Should hikers pay for cliff strandings?

I spent most of my childhood in California, on the coast, in a region where the headlands and beaches alike can be treacherous. I learned how to distinguish crumbly, dangerous headlands from more solid rock, how to traverse the cliffs carefully to get to the beach, and when it wasn’t safe to do so at all. I learned how to watch the ocean, how to get a sense of it. I learned, in short, how to protect myself around the ocean, and even I run a risk, just like other people who have spent the bulk of our lives here: A misplaced hand or foot, an unpredicted wave, a cliff that crumbles when it wasn’t supposed to.

These things are even more difficult for people who are not from here, because even when provided with a quick orientation, they don’t benefit from years of tactile experience. They don’t know what it feels like when soil crumbles under their feet, how to tell the difference between shades of difference in the color and texture of rocks, how to count wave patterns, how to assess the movements of water in a seemingly safe bay or nook of water.

There are a lot of cliff and beach strandings in California annually, including residents and visitors alike, though they are heavily weighted towards visitors. They are hikers who wanted to explore, they are divers who thought a beach would be safe, they are people who thought they were safe but fell or stumbled. There are all sorts of reasons why people get into trouble on the California coast, and in all of those cases, emergency services are ethically and legally bound to respond. That can include fire departments, law enforcement, the Coast Guard.

In a minor case, maybe it’s possible to sweep up with a boat, or for someone to rappel down a cliff face to help people back up. In major cases, though, way more people and equipment are needed to safely rescue someone who has been stranded. That can include multiple boats, helicopters, specially trained personnel. It can require hours and hours, including overtime, and including volunteers, especially in rural California, where sufficient qualified individuals aren’t available, or where fire departments and many first responders are entirely volunteer (receiving small stipends per call, but these don’t act as real compensation).

For rural communities, these responses can be extremely expensive, dragging down resources that are already tight, and they may tie first responders up, forcing them to triage — do they focus on the cliff rescue, or the house fire? Do they pull people off the cliff rescue to handle a medical aid call, or hope that a request for mutual aid will reach a neighbouring fire district in time? (A growing number of medical aid calls across the US are handled by fire departments, not by ambulances, due to funding cuts.)

In other words, when people get stranded, it costs, big time. And generally speaking, once they are pulled up to safety and assessed for injuries, they’re either whisked off to hospital for treatment (as they should be) or let go and allowed to resume their lives (as they should be). But is it fair to expect communities to bear the burden of cost for these situations? I’m not entirely sure, and it’s something I struggle with. I categorically believe that all people who are stranded and in need of help should be rescued, no matter how they ended up that way; we have a duty of care to other humans and we can dissect how and why a situation happened after the fact.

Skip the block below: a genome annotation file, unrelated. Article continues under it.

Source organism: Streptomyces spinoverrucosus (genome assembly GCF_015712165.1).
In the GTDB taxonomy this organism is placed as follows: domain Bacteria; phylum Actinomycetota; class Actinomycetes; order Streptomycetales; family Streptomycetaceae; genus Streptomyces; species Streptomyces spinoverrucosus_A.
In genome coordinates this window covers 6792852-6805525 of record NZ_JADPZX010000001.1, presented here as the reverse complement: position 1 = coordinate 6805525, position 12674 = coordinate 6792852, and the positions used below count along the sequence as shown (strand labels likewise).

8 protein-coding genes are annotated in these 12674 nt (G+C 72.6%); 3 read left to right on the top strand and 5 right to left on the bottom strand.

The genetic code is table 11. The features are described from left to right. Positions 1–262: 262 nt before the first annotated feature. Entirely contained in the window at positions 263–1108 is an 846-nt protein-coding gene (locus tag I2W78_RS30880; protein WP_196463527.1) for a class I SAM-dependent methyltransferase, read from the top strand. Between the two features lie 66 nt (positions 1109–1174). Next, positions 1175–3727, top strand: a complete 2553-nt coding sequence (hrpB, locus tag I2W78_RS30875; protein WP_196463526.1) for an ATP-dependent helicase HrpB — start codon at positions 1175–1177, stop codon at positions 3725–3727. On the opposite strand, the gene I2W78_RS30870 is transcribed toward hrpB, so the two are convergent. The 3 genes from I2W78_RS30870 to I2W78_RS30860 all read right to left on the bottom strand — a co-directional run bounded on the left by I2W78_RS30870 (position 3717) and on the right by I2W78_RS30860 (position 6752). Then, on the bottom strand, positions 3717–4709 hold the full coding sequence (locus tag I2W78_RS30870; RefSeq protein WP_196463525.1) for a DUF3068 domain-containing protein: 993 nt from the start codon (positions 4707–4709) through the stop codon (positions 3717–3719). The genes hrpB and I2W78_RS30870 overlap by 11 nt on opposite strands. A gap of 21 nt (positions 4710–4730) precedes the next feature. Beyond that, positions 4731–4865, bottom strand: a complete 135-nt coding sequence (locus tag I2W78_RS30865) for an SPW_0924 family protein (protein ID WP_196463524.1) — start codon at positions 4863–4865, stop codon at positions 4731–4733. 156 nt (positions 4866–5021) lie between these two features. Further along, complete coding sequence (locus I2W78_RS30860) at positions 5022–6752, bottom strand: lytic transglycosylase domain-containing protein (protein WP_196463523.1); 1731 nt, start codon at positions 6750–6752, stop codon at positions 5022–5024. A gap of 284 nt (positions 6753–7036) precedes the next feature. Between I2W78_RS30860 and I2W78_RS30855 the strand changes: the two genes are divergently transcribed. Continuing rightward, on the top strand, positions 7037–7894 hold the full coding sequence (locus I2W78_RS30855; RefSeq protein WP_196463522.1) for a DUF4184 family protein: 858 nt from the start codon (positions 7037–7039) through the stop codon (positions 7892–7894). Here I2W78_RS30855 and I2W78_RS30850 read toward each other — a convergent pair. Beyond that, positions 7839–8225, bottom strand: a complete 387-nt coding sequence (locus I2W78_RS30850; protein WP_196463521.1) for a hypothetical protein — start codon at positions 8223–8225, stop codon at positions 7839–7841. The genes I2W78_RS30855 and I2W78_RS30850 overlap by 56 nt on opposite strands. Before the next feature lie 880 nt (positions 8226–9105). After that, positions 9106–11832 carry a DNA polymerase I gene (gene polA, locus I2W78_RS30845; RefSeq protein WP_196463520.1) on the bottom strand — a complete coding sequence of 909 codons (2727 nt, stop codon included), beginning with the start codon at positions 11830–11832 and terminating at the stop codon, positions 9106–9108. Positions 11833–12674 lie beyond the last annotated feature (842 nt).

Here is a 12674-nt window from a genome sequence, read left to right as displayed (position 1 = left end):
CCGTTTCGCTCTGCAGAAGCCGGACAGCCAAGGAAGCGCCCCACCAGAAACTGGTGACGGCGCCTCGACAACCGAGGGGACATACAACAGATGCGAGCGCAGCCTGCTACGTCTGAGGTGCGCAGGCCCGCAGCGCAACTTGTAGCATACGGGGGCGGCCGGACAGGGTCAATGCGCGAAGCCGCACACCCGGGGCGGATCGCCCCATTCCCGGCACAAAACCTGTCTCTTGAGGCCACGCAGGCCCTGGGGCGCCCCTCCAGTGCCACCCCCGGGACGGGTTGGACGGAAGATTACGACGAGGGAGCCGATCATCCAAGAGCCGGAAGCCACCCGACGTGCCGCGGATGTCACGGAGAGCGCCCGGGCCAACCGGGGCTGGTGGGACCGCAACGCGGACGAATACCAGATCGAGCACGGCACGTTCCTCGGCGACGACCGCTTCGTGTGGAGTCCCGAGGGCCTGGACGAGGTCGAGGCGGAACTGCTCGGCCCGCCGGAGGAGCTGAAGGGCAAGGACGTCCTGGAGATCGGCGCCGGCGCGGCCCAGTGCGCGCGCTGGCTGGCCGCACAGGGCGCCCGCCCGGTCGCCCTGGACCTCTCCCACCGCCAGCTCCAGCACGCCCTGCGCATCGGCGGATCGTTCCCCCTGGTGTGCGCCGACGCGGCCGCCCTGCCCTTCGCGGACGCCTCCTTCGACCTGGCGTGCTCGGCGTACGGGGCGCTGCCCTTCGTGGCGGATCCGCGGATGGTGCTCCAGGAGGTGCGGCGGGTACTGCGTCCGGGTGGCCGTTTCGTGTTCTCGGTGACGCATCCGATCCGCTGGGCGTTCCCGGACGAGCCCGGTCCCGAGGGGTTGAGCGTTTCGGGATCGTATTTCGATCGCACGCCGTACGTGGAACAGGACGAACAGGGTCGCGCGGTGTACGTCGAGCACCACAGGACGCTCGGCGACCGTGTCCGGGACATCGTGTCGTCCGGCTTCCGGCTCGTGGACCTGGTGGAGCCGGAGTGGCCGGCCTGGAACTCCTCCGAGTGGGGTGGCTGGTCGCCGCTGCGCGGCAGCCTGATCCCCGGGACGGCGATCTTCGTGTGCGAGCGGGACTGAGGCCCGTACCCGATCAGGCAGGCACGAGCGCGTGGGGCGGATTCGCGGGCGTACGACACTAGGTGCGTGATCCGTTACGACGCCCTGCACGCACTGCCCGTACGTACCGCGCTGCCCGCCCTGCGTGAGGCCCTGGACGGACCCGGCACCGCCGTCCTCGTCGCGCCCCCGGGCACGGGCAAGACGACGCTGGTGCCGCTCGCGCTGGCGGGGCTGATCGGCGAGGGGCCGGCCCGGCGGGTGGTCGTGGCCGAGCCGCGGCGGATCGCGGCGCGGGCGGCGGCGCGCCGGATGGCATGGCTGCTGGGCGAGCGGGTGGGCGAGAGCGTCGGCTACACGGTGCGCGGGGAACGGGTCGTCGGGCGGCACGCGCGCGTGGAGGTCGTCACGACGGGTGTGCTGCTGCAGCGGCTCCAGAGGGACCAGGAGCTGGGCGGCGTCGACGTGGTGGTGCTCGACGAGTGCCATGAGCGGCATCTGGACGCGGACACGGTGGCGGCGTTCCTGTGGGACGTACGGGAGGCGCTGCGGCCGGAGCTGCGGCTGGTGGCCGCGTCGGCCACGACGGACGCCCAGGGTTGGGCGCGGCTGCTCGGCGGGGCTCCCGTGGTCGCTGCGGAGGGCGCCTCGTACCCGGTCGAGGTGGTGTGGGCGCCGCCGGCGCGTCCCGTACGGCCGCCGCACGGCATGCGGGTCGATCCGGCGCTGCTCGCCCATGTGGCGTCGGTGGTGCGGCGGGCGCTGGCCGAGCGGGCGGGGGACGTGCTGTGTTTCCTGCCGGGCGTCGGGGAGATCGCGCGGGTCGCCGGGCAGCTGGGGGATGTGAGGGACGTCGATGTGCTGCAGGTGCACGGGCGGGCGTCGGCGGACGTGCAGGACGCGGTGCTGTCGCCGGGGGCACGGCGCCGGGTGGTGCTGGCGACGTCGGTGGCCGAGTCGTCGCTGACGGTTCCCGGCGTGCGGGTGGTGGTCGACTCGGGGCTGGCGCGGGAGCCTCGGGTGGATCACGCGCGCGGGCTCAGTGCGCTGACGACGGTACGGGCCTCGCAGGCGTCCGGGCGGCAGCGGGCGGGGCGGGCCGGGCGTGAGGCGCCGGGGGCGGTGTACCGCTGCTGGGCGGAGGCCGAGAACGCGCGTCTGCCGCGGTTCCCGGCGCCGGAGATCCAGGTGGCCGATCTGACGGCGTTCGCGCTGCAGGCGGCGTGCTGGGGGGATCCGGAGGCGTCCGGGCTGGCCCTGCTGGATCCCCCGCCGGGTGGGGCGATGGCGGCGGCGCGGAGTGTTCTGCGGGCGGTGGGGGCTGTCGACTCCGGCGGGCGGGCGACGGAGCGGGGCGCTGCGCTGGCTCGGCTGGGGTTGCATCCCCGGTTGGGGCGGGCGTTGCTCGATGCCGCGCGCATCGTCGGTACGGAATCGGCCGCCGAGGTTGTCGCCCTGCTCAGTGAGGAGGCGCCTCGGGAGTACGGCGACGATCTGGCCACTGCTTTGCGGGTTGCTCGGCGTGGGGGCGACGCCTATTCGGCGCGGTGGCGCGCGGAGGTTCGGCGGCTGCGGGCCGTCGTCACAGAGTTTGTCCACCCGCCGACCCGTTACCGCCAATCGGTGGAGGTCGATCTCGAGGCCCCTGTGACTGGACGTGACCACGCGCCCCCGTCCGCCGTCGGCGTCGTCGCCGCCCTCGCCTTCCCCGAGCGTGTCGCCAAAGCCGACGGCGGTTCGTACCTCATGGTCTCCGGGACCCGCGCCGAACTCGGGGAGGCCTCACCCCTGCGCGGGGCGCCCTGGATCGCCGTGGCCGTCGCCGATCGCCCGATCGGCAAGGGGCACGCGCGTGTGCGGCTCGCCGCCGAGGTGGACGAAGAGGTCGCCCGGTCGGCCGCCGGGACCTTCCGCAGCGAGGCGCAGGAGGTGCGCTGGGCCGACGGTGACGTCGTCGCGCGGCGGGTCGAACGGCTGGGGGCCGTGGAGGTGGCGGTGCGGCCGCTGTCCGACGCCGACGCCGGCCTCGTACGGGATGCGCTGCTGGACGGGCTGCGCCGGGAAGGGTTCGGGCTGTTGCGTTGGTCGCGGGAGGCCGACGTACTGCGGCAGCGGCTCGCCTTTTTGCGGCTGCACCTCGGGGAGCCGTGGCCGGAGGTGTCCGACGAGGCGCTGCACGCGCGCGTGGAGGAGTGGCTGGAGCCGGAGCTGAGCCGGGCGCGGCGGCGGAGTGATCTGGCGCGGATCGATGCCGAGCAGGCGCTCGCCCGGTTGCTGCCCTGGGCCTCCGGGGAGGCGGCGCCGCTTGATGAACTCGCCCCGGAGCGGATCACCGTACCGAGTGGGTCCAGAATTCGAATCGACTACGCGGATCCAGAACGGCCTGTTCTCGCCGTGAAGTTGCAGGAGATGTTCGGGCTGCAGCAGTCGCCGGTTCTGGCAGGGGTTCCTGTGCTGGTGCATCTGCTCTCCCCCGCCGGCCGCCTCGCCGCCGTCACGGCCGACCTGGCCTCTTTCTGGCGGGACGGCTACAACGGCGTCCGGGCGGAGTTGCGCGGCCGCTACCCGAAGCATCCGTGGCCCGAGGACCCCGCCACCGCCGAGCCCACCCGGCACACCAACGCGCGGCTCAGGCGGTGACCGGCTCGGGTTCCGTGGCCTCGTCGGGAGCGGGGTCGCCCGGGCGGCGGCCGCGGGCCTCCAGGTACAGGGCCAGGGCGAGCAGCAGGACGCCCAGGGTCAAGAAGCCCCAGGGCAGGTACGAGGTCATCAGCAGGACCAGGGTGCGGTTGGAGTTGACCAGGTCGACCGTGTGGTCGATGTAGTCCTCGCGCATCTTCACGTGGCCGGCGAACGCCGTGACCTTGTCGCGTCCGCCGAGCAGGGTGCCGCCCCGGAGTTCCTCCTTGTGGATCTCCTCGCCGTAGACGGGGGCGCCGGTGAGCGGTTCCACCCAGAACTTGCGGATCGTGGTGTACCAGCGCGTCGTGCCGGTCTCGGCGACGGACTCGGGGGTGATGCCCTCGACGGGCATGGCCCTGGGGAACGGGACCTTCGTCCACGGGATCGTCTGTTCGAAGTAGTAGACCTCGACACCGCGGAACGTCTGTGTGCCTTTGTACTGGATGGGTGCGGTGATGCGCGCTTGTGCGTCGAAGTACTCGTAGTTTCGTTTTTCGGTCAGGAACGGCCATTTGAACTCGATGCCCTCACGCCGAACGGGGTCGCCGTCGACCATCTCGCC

Some communities do bill, at least partially, for costs — for example, the ride in a helicopter may be billed. But it can be hard to quantify expenses like stipends and overtime for people who show up to support the rescue effort. There can also be public resistance to the notion, especially when it’s an innocent situation where the victim really wasn’t to blame.

It’s not appropriate to withhold rescue, just like medical treatment, on the basis of ability to pay. We must live in a culture where people who are in need receive aid, rather than being beholden to finance, with some being helped while others are not. But once the drama is over and the clouds have cleared, what are we left with? In an ideal world, no one would ever have to pay for medical care, because we would have universal health care and this would be a nonissue. And in an ideal world, no one would have to pay for a cliff or beach rescue, because we would have sufficient funding to support emergency services and they would be able to absorb the cost of purchasing and maintaining equipment, training people, paying for their presence, handling overtime costs, and so on — and they would have sufficient personnel to handle multiple crises at once, rather than having to divide their attention.

But we don’t live in that world. We rely on people with insurance as well as cash patients to subsidise care for patients who cannot, because in the short term, health care now is more important than ideals, and I’d rather see people getting care than get into high minded conversations about how we really shouldn’t live in a culture where the quality of care, and access to same, is predicated on wealth: In the moment, we need people to get treatment, and then we can step back and have the conversation.

Similarly, emergency services now sometimes struggle with the cost of rescue operations, because they don’t receive sufficient funding and they’re bound to respond to emergencies. So maybe, perhaps, those who can pay should be obligated to do so, billed for the expenses of those who came to their rescue, in order to pay for those who cannot afford the expense, but still deserve the same duty of care.

Image: Marine Headlands, Michael Fraley, Flickr